My name’s Jake and I went to school in a small sleepy town
in North Wales, followed by sixth form where I studied Maths, Physics and
Chemistry A-levels. After this I was
accepted onto the Physics course at the University of Manchester, is one of the
most exciting, friendly and liberal cities in the U.K. - a really exciting
change compared to the slow pace of life in Wales! After a jam-packed few years of study, work,
fun and travel, I’ve fallen in love with Manchester and now work as a Student
Recruitment and Widening Participation (SRWP) Intern at the University.
I began university with absolutely no idea about what I
wanted to do in terms of a career. I
knew that I liked science, helping people and travel, but there was no
particular job that took my interest, so I decided to do an MPhys Physics
degree as my science grades were good, I liked Brian Cox documentaries and the
idea of academic research, as well as this Physics is a very well respected degree
with broad career prospects.
I assumed that over the course of the following four years
that I would have an epiphany moment – that everything would fall into place
and I would exclaim ‘Eureka! I’ve found
my life’s passion!’, and start doggedly pursuing an exciting career to
eventually become a world-leading researcher in an exciting and dynamic field.
To my dismay, this career revelation never occurred, and
actually as my degree went on I became more and more unsure about a career in
scientific research. For my MPhys
research, I investigated the effect of graphene upon bacteria, in the hope that
one day graphene could be used in a new generation of antibiotics. However, despite the amazing applications of
this research I learnt that a career in research is not for me (at least not
yet), as I’m not cut out for long hours in the lab and fiddling with computer
But by all means doesn’t mean that my degree was a waste of
time. On the contrary, my time as a
student was the best in my life – I’ve made fabulous life-long friends, gained
extremely employable skills, travelled to amazing places, and my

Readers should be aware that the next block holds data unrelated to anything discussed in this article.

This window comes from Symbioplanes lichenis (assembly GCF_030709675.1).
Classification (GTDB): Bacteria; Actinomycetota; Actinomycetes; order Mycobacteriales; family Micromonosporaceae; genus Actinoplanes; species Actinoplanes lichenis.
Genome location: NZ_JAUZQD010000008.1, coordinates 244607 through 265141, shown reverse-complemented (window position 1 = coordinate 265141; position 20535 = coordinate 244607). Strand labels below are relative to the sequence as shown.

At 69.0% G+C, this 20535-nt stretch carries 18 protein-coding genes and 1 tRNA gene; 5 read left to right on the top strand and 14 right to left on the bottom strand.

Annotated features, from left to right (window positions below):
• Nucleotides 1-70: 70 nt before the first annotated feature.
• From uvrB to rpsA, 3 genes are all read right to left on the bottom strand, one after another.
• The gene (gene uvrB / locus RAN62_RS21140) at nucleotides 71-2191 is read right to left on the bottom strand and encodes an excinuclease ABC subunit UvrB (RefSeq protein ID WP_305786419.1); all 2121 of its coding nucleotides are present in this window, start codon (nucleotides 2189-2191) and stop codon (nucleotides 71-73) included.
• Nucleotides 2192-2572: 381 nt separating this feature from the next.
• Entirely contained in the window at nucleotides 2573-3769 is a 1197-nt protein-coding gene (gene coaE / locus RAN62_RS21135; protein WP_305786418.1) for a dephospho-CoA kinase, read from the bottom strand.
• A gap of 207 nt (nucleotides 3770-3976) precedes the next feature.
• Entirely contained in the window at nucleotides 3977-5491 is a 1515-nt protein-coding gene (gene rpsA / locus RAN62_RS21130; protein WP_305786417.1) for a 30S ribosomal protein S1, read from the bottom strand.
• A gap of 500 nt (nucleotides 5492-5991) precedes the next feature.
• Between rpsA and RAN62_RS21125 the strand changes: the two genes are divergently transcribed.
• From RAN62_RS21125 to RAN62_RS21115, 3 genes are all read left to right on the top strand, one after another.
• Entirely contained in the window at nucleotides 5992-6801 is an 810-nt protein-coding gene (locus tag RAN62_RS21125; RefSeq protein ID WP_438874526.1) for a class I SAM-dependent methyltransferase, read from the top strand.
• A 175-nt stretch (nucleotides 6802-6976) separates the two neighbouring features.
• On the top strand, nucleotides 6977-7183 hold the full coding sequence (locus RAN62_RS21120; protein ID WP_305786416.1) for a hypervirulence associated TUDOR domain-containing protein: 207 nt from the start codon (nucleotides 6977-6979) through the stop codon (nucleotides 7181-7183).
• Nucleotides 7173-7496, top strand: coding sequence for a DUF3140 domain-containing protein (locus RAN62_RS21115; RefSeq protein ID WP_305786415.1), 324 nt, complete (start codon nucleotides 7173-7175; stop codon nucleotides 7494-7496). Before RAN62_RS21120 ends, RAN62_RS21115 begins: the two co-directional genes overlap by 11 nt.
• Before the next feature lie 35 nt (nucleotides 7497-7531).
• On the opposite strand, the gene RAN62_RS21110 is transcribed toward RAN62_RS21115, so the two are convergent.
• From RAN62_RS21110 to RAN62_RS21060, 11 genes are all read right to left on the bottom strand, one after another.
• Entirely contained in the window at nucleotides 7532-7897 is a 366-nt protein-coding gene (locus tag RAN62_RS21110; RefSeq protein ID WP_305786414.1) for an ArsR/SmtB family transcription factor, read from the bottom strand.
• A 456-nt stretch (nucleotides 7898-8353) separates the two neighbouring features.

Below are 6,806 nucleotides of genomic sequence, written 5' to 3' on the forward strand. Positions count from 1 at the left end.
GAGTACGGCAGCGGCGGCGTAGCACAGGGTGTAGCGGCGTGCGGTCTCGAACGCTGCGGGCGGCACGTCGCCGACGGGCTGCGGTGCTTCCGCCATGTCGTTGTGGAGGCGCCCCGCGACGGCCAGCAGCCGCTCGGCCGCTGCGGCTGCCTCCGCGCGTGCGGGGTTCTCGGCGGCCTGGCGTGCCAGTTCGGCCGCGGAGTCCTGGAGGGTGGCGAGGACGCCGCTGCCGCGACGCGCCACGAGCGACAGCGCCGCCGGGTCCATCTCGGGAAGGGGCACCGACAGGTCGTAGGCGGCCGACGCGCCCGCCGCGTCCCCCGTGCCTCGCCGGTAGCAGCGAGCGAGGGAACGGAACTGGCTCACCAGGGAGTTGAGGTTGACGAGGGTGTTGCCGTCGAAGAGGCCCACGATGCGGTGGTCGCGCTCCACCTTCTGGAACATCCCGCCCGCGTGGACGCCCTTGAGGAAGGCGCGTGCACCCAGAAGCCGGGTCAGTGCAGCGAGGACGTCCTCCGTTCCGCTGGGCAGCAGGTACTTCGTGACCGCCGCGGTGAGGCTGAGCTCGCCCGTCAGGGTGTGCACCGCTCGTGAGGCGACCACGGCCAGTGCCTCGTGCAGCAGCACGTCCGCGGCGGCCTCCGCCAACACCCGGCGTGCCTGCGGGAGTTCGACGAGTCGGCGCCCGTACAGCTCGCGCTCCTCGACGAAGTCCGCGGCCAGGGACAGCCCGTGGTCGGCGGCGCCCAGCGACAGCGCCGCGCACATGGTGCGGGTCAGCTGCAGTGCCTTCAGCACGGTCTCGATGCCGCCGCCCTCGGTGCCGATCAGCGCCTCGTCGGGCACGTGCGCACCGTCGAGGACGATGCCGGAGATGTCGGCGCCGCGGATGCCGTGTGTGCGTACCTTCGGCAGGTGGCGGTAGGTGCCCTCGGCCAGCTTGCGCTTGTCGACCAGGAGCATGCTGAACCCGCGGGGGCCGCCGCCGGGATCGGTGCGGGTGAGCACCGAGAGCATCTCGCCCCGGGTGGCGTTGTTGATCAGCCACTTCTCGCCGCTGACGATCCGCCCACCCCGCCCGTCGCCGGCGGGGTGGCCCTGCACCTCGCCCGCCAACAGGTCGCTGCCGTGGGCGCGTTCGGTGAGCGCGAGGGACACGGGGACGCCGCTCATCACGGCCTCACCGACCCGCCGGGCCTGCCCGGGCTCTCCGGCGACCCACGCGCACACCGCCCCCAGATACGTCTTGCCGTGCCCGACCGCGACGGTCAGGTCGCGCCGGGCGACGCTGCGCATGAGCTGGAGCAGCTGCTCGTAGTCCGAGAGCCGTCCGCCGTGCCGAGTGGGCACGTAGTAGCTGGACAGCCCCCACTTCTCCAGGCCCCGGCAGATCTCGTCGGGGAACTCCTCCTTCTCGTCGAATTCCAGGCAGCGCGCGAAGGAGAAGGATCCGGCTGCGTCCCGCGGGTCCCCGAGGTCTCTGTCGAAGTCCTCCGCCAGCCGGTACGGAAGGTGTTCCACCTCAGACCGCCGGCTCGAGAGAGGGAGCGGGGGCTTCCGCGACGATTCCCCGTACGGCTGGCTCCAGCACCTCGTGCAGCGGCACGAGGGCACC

self-confidence has sky-rocketed.
One of the most important things that I’ve gained is that I’ve
learnt much more about myself, and what I like and what I dislike. I’ve discovered that I’m hugely passionate
about science communication, helping people, and spreading public awareness
about science, education, and social issues.
I also love working with people, using my creativity to blog and solve
problems, and enjoy variety in my work.
I’ve recently began work as a Student Recruitment & Widening
Participation Intern at the university and love it! In this role, I coordinate the University’s Aspiring
Student Society (UMASS), which helps people considering higher education to think
about their options and gives application and career guidance. I represent the University of Manchester at
UCAS fairs, help organise Open Days, and give talks to young people to help
them make more well-informed decisions about their futures. I work with the public on a regular basis,
every working hour is different and I feel proud working for such a prestigious
institution for which social responsibility is one of their core values. As term starts again soon I’m hoping to get
back involved with science and LBGTQ+ outreach too!
I’ve got no idea what’ll I’ll do after my internship, but
I’m sure as I carry on learning more, getting involved with more things and get
to grips with the job, I’ll have a clearer idea of what my next step will be.
: The University of Manchester Aspiring Students’ Society – a good resource for
anyone who’s considering applying to any academic institution.
: The Widening Participation programmes at Manchester, which encourage students
of all educational backgrounds to apply to Manchester.
: Manchester’s hugely popular annual science festival – a great opportunity to
learn about different areas of science, its importance and impact. You can also speak to world-leading
: The University of Manchester’s Student Blogs.
These give a valuable insight into university life and offer tips
covering all parts of student life.
My name is Imca Hensels, and I am a PhD student nearing the
end of my first year. I am in the Department of Neuroscience and Experimental
Psychology, where I am a part-time Teaching Assistant and a part-time PhD
student. My research focuses on what happens in the brains of obese people when
they eat, and how this differs from what happens in the brains of people who
have a normal weight.
I started my education at Amsterdam University College (http://www.auc.nl/), where I studied Liberal Arts